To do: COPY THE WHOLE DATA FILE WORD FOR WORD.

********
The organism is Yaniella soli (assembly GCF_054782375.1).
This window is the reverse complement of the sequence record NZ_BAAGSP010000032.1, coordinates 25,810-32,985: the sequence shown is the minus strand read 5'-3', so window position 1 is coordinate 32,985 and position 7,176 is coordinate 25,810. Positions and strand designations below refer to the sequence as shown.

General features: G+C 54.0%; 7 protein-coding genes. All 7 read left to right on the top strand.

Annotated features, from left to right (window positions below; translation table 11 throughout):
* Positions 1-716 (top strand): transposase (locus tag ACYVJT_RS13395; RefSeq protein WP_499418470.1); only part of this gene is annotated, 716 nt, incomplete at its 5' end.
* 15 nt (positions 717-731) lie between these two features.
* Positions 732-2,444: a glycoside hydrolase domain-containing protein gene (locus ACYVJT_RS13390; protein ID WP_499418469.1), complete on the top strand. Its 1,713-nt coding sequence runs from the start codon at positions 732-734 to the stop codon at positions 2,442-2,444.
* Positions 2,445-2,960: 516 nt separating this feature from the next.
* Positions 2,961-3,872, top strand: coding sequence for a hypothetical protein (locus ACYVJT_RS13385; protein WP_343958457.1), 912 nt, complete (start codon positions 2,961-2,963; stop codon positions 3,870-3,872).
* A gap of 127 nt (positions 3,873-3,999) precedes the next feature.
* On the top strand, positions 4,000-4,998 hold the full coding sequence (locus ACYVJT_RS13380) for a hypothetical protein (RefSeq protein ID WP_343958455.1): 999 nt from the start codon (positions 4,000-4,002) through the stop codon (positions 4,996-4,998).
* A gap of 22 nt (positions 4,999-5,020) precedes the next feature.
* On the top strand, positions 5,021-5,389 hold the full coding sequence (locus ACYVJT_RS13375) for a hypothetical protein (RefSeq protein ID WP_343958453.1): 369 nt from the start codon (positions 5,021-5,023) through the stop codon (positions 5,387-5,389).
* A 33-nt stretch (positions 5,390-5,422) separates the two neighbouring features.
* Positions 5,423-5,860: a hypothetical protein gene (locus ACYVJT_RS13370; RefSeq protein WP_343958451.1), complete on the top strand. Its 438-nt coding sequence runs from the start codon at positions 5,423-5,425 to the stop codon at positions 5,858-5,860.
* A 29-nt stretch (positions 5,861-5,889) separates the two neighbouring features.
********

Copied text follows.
The organism is Yaniella soli (assembly GCF_054782375.1).
This window is the reverse complement of the sequence record NZ_BAAGSP010000032.1, coordinates 25,810-32,985: the sequence shown is the minus strand read 5'-3', so window position 1 is coordinate 32,985 and position 7,176 is coordinate 25,810. Positions and strand designations below refer to the sequence as shown.

General features: G+C 54.0%; 7 protein-coding genes. All 7 read left to right on the top strand.

Annotated features, from left to right (window positions below; translation table 11 throughout):
* Positions 1-716 (top strand): transposase (locus tag ACYVJT_RS13395; RefSeq protein WP_499418470.1); only part of this gene is annotated, 716 nt, incomplete at its 5' end.
* 15 nt (positions 717-731) lie between these two features.
* Positions 732-2,444: a glycoside hydrolase domain-containing protein gene (locus ACYVJT_RS13390; protein ID WP_499418469.1), complete on the top strand. Its 1,713-nt coding sequence runs from the start codon at positions 732-734 to the stop codon at positions 2,442-2,444.
* Positions 2,445-2,960: 516 nt separating this feature from the next.
* Positions 2,961-3,872, top strand: coding sequence for a hypothetical protein (locus ACYVJT_RS13385; protein WP_343958457.1), 912 nt, complete (start codon positions 2,961-2,963; stop codon positions 3,870-3,872).
* A gap of 127 nt (positions 3,873-3,999) precedes the next feature.
* On the top strand, positions 4,000-4,998 hold the full coding sequence (locus ACYVJT_RS13380) for a hypothetical protein (RefSeq protein ID WP_343958455.1): 999 nt from the start codon (positions 4,000-4,002) through the stop codon (positions 4,996-4,998).
* A gap of 22 nt (positions 4,999-5,020) precedes the next feature.
* On the top strand, positions 5,021-5,389 hold the full coding sequence (locus ACYVJT_RS13375) for a hypothetical protein (RefSeq protein ID WP_343958453.1): 369 nt from the start codon (positions 5,021-5,023) through the stop codon (positions 5,387-5,389).
* A 33-nt stretch (positions 5,390-5,422) separates the two neighbouring features.
* Positions 5,423-5,860: a hypothetical protein gene (locus ACYVJT_RS13370; RefSeq protein WP_343958451.1), complete on the top strand. Its 438-nt coding sequence runs from the start codon at positions 5,423-5,425 to the stop codon at positions 5,858-5,860.
* A 29-nt stretch (positions 5,861-5,889) separates the two neighbouring features.